No, No, No: Why I Crave Rejection

Ben L. Zeigler - Pyragraph

Image courtesy of Topher McCulloch.

I’m at the point where I love rejection. I crave it, I want it. I open up my email account salivating, hoping for one more big, fat “Thanks, but no thanks.” That’s the attitude I’ve been trying to cultivate. I’ve heard actors say auditioning is the job, a call-back is a success. Getting cast is wonderful but the road work is the thing, putting yourself out there is what it’s all about. For me—and I imagine this may be true for most creative types—producing is the easy part. The difficulty arises in the how and why to get work out there, seen, read, published, hell, maybe even paid for.

Please stop sending your shitty shit to us. We hate it all.

So, it’s about submission. And I don’t mean ropes and zipper mouth masks (which is cool, if that’s your thing—live and let live), I’m talking about trolling the internet for every journal, e-zine, or lit publishing co-op-thing and sending them stuff I wrote. My goal has been two rejections a week. It’s a numbers game. What if I’m an awful writer? What if no one ever publishes anything? What if I’m fooling myself and wasting my time? What if…who gives a shit? Nothing to be gained by quitting.

I’m not advocating hitting send like crazy, offering film scripts to poetry journals or erotic fiction to Christian blog sites, but I do a little research, get familiar with each journal or site, find out what they’re looking for, what they’re into, what their aesthetic is. If I have some work that fits or can be tweaked, I send it to them, because who knows who might read it, maybe that particular day whoever is editing or whoever opened the mail is in a generous mood and whatever I happened to send them hits the spot just right.

Every one of these journals, e-zines, lit sites have submission guidelines. They even make it easy for you. At the top of every home page there’s a little button for SUBMIT. Some of these places take submissions only during certain parts of the year. Others are open all the time. Some charge for submitting, but those usually pay or they have contests where you can try and win some scratch. Page lengths, formatting, content, genre restrictions, every place is a little bit different, but they put it all up there for the potential writer to follow. There’s even a simple website called Submittable that a lot of these online journals are using that tracks your submissions for you. The date, the title, where you submitted, whether the piece is in process, got accepted or declined is all right there for you to reference. This happens to be very convenient for somebody like me, who hates keeping track of shit.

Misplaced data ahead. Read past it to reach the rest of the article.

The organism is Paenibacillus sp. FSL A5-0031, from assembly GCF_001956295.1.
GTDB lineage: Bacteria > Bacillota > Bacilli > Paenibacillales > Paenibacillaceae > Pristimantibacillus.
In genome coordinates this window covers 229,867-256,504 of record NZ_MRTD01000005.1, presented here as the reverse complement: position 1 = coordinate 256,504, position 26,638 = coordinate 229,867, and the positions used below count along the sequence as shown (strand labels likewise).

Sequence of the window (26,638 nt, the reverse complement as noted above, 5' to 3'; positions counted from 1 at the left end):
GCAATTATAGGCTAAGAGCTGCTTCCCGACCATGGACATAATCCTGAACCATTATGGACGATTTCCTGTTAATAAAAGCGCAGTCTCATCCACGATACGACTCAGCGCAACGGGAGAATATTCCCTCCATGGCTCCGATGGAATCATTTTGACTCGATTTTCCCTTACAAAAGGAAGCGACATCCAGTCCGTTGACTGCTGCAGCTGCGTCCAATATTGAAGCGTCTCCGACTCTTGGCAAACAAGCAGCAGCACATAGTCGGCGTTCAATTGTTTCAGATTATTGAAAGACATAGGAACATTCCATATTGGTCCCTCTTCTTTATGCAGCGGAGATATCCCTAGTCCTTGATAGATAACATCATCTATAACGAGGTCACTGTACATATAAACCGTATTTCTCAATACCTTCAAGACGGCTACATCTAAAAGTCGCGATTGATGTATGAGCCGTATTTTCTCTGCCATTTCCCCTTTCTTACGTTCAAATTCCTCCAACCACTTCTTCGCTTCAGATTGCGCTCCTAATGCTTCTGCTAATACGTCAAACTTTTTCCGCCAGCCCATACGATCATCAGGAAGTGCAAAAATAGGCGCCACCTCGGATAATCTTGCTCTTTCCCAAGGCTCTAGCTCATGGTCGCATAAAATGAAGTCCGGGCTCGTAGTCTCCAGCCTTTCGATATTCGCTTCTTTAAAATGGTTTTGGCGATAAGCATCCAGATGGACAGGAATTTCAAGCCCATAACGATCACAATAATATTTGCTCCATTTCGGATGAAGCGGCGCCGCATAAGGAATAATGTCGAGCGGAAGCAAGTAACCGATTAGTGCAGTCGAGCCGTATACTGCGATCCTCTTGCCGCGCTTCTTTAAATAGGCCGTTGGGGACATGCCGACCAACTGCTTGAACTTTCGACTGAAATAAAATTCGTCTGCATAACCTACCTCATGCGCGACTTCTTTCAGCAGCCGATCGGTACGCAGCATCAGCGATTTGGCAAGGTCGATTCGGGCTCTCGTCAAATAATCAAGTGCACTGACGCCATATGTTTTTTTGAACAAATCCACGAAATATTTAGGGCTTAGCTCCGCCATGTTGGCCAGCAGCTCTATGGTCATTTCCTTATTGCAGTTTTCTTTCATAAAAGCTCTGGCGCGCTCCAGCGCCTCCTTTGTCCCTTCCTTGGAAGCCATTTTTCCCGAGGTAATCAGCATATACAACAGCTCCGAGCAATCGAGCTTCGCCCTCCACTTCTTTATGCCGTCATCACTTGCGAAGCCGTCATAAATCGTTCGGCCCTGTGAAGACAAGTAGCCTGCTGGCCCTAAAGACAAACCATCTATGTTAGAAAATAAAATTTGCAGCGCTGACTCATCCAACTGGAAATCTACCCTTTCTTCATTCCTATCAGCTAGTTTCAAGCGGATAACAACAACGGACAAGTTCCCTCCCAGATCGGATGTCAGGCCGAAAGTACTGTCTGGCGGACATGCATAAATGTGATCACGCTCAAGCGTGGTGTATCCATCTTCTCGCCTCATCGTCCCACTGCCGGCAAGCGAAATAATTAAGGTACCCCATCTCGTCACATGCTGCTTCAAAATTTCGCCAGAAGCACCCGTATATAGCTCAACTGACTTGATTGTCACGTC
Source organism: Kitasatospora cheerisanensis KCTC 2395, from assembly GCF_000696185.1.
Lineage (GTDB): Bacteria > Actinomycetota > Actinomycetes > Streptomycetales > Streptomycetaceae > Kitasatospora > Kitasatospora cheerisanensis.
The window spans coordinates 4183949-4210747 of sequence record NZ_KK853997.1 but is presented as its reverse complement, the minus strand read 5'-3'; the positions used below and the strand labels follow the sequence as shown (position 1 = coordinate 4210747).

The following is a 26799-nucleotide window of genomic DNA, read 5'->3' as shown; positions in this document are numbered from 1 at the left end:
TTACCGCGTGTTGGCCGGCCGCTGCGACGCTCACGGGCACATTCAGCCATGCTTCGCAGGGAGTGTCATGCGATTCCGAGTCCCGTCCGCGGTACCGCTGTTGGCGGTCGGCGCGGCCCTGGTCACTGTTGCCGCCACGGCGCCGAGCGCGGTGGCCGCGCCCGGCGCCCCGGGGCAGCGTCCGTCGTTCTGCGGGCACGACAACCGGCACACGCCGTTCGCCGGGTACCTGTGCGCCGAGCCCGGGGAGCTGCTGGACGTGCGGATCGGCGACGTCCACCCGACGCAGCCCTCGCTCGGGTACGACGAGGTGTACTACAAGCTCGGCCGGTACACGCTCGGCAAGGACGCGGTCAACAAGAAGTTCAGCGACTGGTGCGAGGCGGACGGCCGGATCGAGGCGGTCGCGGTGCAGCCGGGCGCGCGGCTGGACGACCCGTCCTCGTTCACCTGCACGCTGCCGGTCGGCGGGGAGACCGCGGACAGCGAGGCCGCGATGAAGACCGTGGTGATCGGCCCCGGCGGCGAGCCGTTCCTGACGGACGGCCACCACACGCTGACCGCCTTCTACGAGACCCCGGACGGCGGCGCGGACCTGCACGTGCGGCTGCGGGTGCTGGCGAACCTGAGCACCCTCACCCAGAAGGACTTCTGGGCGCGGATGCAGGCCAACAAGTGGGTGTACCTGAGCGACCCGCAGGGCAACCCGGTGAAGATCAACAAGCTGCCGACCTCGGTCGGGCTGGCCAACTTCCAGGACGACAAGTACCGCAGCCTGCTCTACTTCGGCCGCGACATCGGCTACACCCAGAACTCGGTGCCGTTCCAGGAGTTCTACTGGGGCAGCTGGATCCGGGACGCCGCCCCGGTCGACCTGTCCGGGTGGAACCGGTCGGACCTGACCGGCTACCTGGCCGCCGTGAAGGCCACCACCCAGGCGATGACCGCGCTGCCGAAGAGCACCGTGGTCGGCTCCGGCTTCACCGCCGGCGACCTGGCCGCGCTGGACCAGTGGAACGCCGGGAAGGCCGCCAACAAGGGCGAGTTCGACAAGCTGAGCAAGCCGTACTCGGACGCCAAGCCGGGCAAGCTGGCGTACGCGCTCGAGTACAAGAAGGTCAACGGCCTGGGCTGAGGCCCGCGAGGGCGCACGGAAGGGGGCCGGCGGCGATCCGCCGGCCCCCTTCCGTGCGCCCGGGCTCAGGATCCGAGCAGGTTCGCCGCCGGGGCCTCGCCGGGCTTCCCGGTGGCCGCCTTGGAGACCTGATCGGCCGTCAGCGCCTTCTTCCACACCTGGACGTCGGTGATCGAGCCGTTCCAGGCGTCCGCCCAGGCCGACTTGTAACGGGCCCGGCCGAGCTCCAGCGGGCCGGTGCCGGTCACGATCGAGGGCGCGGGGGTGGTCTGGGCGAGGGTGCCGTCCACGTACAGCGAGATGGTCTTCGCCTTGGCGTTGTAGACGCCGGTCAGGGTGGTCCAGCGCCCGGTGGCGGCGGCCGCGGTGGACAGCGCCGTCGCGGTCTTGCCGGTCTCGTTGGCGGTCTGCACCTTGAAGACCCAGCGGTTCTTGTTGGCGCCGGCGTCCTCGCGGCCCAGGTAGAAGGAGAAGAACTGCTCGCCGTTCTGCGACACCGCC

The truth is I don’t know what these journals are actually looking for; hell, maybe they’re just publishing their buddies. Don’t know, don’t care. But until one of them sends me a personal email saying, “Please stop sending your shitty shit to us. We hate it all,” I’m going to keep sending them stuff. What are they going to do, sue me? No, they’ll just delete it, but anyway.

I might get slogged down in perfection with a piece. Is this good enough to submit? Should I tweak it more? Nothing I write is perfect, and it never will be. And obviously I am not the one ultimately who will decide if something is publishable or not. I can guess, I can work it, and have people read it, and get the piece as close to something polished and fine as can be, but then I have to let it go, send it out into the world to get rejected or accepted. Because they’re ain’t no percentage in quitting.

About Ben L. Zeigler

Ben L. Ziegler was born in Idaho, raised in Louisiana, and lives in Albuquerque. He writes film reaction here. He’s in a band, writes fiction, and does some acting too.

He prefers to wear black polo shirts exclusively.

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